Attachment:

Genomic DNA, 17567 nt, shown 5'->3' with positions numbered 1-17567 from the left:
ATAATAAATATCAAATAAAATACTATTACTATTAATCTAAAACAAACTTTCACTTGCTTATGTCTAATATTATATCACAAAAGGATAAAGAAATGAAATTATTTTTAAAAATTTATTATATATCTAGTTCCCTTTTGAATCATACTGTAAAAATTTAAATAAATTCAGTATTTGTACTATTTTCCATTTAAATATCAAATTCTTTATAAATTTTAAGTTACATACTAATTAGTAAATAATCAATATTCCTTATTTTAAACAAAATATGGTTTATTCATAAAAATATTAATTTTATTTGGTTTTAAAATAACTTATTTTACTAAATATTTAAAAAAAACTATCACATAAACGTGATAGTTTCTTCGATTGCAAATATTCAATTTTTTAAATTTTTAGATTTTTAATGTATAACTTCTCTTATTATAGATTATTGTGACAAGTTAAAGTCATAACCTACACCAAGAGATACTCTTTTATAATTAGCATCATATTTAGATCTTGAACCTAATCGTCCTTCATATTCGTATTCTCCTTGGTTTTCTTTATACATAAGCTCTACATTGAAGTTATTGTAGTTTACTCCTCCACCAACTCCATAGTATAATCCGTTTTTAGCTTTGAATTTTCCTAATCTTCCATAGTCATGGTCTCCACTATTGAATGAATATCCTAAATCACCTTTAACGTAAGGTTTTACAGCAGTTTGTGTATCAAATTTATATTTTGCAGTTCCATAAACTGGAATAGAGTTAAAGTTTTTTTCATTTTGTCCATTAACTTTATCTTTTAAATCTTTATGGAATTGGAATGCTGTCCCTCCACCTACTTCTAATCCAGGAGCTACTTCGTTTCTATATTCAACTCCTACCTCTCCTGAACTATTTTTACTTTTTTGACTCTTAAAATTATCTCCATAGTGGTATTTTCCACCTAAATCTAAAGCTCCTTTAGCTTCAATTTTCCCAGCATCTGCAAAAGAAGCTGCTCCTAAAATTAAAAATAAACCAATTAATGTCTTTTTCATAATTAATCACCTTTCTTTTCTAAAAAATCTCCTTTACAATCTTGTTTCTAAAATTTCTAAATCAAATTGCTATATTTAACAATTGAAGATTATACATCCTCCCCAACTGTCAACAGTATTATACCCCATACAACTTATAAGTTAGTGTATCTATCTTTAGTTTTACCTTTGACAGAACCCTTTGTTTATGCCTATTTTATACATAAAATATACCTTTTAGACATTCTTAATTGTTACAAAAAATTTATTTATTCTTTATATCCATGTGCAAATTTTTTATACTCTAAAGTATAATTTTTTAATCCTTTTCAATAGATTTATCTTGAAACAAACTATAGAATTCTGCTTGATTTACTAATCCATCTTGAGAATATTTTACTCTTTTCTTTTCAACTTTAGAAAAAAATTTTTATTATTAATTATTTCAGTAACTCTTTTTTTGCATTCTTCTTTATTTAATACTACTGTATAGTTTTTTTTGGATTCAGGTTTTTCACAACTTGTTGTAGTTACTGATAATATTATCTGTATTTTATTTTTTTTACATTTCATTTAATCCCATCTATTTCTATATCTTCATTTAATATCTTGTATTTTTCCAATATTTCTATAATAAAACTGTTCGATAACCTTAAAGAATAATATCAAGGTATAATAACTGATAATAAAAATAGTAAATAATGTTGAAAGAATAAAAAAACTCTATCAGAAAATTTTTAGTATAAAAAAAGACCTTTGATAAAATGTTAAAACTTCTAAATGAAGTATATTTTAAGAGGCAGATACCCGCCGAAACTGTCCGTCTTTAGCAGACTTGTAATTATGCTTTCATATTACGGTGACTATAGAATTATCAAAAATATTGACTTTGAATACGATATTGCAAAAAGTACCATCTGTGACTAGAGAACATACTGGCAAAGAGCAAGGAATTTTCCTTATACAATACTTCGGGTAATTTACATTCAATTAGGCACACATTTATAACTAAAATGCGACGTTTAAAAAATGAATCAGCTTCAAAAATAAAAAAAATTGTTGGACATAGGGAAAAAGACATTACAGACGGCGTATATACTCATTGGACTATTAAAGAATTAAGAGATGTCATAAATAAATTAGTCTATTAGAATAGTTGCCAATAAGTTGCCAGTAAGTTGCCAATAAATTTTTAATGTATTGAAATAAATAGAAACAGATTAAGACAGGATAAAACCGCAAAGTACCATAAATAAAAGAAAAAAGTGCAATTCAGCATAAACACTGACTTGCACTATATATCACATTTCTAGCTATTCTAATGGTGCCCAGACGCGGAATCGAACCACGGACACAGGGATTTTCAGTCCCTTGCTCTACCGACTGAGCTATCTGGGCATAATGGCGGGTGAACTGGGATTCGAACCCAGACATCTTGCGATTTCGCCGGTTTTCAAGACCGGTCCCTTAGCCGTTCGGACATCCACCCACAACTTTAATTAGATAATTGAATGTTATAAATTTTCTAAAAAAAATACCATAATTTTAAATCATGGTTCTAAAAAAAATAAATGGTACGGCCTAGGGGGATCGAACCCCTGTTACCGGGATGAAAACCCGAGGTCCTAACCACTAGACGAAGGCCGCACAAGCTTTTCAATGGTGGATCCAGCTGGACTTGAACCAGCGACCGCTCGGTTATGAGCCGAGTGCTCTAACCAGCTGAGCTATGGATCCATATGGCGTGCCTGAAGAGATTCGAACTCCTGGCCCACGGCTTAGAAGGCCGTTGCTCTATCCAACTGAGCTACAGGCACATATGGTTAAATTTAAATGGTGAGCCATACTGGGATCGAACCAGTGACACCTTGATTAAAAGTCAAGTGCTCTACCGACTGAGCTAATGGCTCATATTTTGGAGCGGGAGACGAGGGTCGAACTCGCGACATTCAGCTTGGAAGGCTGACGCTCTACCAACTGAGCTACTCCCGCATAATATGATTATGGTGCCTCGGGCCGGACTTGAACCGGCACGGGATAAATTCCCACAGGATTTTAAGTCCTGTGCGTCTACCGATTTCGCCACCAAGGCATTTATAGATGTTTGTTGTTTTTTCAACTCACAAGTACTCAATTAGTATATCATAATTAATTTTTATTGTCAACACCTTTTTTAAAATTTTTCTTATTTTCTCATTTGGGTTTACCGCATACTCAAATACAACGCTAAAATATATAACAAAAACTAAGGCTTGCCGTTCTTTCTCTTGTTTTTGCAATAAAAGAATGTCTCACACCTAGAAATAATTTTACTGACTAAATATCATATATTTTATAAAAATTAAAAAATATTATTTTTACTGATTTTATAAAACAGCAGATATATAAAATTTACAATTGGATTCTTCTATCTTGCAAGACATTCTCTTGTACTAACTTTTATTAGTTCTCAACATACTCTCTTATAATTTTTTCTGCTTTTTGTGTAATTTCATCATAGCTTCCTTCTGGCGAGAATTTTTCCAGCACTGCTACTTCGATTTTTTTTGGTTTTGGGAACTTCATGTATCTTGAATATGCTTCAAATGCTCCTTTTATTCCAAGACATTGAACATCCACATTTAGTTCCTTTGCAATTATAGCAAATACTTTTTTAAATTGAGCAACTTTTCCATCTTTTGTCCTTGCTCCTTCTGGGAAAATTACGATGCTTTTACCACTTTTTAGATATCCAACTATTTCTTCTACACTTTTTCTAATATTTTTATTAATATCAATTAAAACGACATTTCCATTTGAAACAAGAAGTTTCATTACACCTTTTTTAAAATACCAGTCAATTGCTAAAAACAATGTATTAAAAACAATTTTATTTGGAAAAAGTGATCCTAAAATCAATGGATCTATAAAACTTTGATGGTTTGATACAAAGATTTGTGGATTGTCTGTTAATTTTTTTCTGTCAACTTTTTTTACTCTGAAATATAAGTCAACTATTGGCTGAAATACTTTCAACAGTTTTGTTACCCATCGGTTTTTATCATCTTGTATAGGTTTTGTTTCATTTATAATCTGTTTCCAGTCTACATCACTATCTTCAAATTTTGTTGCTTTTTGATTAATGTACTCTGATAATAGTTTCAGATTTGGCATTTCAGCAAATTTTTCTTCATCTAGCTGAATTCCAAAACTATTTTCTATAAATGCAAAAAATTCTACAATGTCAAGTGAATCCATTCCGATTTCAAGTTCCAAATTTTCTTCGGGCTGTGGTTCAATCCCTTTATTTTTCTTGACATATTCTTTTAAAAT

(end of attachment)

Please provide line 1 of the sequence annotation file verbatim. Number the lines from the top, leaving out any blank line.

Genomic DNA, 17567 nt, shown 5'->3' with positions numbered 1-17567 from the left: